Archive / INF Seminars / INF_2021_12_14_Lorenzo_Pacchiardi
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Generalized Bayesian Likelihood-Free Inference Using Scoring Rules Estimators


Host: prof. Antonietta Mira




USI Campus EST, room D0.02, Sector D // online on MS Teams

Lorenzo Pacchiardi
University of Oxford
This seminar is organized by Prof. Antonietta Mira, in connection with the winter doctoral school co-organized by UNIPV and USI on Contemporary methods in spatial statistics in R with applications to life science.

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After an introduction to Likelihood-Free Inference (LFI) we will propose a framework for Bayesian LFI based on Generalized Bayesian Inference. To define the generalized posterior, we use Scoring Rules (SRs), which evaluate probabilistic models given an observation. As in LFI we can sample from the model (but not evaluate the likelihood), we employ SRs with easy empirical estimators. Our framework includes novel approaches and popular LFI techniques (such as Bayesian Synthetic Likelihood), which benefit from the generalized Bayesian interpretation. Our method enjoys posterior consistency in a well-specified setting when a strictly-proper SR is used (i.e., one whose expectation is uniquely minimized when the model corresponds to the data generating process). Further, we prove a finite sample generalization bound and outlier robustness for the Kernel and Energy Score posteriors, and propose a strategy suitable for the LFI setup for tuning the learning rate in the generalized posterior. We run simulations studies with pseudo-marginal Markov Chain Monte Carlo (MCMC) and compare with related approaches, which we show do not enjoy robustness and consistency.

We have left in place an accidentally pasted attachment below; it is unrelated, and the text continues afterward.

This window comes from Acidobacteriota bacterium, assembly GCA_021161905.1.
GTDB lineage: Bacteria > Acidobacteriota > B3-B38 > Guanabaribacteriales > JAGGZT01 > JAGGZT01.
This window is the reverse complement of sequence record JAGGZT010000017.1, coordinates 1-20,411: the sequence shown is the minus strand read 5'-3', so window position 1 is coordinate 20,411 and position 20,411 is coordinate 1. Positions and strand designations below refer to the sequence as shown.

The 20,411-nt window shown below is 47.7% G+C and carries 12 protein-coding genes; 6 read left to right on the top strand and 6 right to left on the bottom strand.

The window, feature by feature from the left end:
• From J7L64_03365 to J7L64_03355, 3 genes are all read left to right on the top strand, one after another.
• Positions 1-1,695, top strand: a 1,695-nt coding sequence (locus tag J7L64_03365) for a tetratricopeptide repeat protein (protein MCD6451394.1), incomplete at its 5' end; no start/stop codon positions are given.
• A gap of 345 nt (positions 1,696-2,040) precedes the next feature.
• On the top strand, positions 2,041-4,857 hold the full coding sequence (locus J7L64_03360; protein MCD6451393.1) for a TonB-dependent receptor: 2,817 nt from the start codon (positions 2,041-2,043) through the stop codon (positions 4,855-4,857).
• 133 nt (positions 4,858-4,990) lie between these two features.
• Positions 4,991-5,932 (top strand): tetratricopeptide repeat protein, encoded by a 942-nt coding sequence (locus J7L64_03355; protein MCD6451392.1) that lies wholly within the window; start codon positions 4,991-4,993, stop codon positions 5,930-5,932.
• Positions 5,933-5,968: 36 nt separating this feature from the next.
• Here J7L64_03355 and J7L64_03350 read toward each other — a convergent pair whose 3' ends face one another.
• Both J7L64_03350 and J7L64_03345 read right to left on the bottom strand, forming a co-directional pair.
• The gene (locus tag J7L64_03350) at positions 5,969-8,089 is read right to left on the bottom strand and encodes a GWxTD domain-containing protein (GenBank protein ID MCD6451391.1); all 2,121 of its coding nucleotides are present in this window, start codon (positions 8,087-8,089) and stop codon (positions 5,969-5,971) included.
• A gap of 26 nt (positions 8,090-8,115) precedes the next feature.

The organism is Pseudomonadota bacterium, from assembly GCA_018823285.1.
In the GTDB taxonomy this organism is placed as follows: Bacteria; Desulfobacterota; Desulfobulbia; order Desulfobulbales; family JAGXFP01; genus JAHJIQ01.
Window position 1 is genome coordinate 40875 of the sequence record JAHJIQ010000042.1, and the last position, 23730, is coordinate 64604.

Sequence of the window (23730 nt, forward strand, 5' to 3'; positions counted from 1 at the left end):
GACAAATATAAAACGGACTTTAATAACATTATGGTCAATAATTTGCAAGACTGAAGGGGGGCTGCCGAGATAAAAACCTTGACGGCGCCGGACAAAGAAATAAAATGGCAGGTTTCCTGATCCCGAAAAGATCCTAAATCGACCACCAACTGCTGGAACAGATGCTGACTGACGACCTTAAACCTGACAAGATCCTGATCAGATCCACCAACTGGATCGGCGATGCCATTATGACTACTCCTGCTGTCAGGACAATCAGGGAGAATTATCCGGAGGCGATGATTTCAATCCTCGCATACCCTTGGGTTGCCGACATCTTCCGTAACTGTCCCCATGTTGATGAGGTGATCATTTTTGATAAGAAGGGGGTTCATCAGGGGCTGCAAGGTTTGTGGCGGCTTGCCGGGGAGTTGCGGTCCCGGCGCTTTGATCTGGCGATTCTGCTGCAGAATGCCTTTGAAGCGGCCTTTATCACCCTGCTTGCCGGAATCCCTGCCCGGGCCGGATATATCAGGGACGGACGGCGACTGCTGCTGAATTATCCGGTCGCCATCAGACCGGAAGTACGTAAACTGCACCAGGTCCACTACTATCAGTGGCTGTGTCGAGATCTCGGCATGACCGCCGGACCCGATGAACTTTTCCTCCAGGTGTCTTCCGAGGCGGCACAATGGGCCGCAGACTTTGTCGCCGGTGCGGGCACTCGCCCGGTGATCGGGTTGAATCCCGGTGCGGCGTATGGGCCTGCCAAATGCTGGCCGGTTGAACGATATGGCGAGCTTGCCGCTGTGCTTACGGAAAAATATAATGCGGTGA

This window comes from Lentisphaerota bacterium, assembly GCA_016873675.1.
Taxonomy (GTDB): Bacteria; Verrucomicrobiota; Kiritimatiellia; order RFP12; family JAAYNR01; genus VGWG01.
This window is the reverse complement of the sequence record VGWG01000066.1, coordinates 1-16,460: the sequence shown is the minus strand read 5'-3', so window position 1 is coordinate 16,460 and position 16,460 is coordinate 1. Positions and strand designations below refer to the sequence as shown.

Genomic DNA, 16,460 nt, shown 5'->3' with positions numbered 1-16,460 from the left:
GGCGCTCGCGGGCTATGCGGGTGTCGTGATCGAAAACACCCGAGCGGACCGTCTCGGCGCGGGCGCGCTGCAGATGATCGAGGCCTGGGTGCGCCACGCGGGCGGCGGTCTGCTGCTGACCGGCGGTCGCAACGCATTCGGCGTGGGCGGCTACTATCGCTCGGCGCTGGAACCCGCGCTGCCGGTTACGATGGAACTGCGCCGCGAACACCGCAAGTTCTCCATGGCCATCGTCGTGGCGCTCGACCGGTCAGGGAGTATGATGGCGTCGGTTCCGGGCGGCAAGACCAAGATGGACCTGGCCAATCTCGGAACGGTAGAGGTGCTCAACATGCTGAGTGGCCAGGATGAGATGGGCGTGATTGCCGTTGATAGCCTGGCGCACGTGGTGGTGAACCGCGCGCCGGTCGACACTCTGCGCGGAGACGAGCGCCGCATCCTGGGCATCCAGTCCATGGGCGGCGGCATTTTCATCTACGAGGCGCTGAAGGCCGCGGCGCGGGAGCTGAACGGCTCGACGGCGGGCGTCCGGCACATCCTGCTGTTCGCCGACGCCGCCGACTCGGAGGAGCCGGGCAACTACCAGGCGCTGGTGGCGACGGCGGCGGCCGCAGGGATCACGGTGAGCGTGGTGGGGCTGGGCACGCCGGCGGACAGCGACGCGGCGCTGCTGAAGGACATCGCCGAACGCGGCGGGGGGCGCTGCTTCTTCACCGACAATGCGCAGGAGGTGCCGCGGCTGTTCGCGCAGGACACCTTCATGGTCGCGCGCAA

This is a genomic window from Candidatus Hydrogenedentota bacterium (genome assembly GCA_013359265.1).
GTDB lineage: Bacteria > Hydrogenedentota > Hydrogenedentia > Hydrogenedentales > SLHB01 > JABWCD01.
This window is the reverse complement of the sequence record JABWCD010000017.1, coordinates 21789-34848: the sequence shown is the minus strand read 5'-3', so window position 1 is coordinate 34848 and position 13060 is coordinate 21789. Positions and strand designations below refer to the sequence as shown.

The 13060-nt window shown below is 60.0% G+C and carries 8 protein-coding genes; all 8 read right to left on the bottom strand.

Lorenzo Pacchiardi is a PhD student in Statistics at the University of Oxford, under the supervision of Dr. Ritabrata Dutta (Uni. Warwick) and Prof. Geoff Nicholls (Uni. Oxford). His main research focus is Bayesian Likelihood-Free Inference; he is also interested in deep learning (mainly for Likelihood-Free Inference applications), generalized Bayesian inference and probabilistic weather forecasting. Before his PhD studies, he obtained a BSc in Physical Engineering from Politecnico di Torino and a joint MSc in Physics of Complex Systems from Politecnico di Torino and Université Paris Saclay.